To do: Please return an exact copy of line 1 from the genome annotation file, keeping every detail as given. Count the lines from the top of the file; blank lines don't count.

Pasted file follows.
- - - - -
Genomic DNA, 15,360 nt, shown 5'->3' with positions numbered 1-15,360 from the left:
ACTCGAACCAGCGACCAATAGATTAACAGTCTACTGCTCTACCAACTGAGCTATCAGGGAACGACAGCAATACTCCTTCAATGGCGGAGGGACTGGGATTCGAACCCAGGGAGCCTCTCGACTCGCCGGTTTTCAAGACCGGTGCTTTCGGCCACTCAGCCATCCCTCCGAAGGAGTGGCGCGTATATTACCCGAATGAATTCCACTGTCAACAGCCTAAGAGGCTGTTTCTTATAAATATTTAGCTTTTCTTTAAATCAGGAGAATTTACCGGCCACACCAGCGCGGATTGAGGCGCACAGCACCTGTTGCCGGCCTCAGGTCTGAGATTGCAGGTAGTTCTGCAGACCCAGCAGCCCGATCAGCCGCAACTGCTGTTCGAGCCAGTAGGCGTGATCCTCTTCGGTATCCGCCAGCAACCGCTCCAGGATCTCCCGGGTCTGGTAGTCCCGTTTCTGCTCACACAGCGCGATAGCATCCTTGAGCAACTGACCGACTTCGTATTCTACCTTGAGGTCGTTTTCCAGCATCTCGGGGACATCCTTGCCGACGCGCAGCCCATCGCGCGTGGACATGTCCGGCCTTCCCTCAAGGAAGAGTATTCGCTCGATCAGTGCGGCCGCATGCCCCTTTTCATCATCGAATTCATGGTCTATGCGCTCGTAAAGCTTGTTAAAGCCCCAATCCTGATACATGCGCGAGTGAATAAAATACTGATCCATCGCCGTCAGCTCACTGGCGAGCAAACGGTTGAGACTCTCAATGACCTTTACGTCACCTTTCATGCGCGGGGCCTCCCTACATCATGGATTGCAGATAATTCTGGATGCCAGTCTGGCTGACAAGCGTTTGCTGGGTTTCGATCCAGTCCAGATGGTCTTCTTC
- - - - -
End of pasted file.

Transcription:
Genomic DNA, 15,360 nt, shown 5'->3' with positions numbered 1-15,360 from the left: